Tuesday, November 2, 2010

The Pomaceous Wonder

My guess is that the apple in the garden of Eden was an Heirloom variety.

In the story of Adam and Eve, the apple was a symbol for knowledge, immortality, and temptation. For me, much of that holds true. I am always allured by the gorgeous unknown apple. Forget Macintosh, Jonathan, Granny Smith, or the Red Delicious. They're fine but aren't interesting. I'm more inclined to taste, observe the texture and smell the brilliance of a Roxbury Russett, Arkansas Black, or a Winesap. 

This past Sunday, I spent time working with the mysteries of heirloom apples. I love exploring the Pomaceous part of the apple tree for many reasons: it’s high in pectin so most successful cooking will result in a crystal clear, beautiful jell set, plus there’s very little waste. With a large batch of apples, you can whip up three types of uncomplicated preserved foods in little time: apple jelly, apple syrup, and with the pulp, a tasty batch of like-my-mother-used-to-make applesauce. I also like apple season because there are so many wonderful, not-found-in-the-supermarket varieties to choose from, such as Ashmead’s Kernel, Elstar, Liberty, and Sierra Beauty apples. Those are the apples I used Sunday, all of which were purchased from Windrose Farm in California’s central coast.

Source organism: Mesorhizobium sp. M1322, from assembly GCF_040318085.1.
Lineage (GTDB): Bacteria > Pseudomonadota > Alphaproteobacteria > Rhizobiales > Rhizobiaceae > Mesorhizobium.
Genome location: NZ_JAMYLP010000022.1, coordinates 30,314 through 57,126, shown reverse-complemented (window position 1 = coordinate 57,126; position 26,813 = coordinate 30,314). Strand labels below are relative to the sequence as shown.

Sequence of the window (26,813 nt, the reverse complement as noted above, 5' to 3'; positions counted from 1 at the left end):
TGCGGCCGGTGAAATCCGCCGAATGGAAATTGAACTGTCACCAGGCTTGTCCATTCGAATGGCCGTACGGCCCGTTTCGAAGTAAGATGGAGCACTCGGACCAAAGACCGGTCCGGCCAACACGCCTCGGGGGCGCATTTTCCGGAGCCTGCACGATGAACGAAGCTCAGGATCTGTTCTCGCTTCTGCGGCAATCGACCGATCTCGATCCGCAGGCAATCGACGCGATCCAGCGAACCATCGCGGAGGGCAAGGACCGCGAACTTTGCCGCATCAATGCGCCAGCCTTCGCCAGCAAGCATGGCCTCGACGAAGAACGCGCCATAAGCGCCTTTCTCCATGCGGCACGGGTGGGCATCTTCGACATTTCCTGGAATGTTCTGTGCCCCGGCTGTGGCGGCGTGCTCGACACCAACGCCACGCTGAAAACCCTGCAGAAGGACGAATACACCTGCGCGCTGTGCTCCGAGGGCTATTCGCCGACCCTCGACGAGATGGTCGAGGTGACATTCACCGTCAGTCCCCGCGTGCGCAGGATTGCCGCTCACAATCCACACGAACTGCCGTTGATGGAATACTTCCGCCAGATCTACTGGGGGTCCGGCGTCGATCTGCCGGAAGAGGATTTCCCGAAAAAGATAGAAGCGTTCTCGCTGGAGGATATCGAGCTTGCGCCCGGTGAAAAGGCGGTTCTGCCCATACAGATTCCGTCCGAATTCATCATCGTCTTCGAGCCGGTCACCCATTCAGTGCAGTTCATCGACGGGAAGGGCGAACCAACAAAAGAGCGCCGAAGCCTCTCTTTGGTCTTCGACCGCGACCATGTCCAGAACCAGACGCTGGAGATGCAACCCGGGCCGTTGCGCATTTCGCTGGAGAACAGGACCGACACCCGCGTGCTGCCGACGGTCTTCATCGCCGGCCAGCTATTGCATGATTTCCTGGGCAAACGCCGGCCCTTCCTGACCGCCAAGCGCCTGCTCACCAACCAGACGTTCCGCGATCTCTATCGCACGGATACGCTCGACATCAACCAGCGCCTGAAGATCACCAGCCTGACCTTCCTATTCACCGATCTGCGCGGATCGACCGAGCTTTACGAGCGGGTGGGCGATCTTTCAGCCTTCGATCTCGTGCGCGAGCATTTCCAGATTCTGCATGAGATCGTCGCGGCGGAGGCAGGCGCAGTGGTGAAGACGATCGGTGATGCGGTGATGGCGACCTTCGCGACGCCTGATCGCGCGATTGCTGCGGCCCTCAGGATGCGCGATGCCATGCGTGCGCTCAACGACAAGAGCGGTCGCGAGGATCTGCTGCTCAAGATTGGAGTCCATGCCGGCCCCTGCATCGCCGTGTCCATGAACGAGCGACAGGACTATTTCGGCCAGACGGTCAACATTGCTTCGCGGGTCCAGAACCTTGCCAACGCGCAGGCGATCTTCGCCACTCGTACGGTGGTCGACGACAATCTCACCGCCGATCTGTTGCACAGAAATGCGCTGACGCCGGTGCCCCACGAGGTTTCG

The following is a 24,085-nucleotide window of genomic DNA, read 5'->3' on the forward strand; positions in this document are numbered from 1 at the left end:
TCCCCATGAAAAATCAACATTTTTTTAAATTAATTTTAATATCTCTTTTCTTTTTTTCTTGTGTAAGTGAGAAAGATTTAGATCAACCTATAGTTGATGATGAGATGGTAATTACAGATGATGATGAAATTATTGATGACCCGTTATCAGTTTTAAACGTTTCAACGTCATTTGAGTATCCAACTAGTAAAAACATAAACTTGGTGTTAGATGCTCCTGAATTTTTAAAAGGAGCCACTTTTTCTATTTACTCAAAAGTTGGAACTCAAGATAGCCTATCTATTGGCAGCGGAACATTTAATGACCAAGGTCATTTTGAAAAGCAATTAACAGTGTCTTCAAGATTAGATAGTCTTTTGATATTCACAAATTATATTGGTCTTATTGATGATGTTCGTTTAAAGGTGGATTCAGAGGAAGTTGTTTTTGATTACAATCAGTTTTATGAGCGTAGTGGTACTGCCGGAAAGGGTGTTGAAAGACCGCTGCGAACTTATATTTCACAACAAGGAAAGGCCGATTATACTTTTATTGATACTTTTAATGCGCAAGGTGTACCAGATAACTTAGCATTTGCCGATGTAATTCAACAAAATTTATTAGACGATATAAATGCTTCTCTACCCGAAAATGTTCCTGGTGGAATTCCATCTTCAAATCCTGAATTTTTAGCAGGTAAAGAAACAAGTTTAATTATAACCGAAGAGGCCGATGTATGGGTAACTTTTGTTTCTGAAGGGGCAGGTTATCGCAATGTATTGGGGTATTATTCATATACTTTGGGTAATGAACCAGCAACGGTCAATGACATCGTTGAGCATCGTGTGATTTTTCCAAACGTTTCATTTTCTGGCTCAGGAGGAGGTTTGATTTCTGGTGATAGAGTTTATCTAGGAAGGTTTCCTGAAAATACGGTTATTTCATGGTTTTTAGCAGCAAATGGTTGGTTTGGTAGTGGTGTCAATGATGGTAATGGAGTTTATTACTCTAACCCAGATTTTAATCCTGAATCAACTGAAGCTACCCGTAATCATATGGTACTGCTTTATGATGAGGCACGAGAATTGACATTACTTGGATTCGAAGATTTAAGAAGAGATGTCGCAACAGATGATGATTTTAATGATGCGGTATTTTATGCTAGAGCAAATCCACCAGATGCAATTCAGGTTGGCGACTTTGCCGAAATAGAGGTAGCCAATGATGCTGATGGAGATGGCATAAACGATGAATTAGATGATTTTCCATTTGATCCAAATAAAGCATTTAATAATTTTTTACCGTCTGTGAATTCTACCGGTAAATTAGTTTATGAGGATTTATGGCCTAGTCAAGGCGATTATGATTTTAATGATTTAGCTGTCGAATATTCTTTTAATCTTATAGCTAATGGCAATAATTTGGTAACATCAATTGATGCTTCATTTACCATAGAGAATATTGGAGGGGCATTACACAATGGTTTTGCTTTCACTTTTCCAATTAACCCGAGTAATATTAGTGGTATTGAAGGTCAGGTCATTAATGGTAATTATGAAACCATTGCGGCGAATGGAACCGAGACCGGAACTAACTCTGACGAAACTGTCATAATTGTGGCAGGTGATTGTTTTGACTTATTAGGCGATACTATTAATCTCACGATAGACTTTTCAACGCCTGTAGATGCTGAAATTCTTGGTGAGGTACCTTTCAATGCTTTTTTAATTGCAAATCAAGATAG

As I was about to venture on to my next task – applesauce -- I decided to take stock of my apple jelly. It was near perfect. A batch I made a month earlier with Heirloom Sebastopol Gravenstein apples was a bit richer in color and prettier, but this group has a much more delicate flavor. And as regular readers of this blog know, I never use pectin in any of my jams and preserves.

So as I embark on my next cooking endeavor, anybody care for some pancakes with apple syrup? You’ll never be tempted to use maple syrup again.

Beginning this month, you'll find some of my favorite batches of Joe's Jams, Jellies, and More for sale on my etsy site at http://www.etsy.com/shop/mothercluck. 

Speaking from experience, they make wonderful gifts!


  1. Yeah, you! And the Etsy shop. :)

  2. Hooray for heirloom apples! I'm a fan too. In my little orchard, I have four: Golden Russet, Lady Williams, Wickson, and Winter White Pearmain (the oldest apple in continuous cultivation). Golden Russet and Wickson, both two year old trees, both fruited for the first time for me this year, and oh my--so good!

    That apple jelly is just gorgeous!


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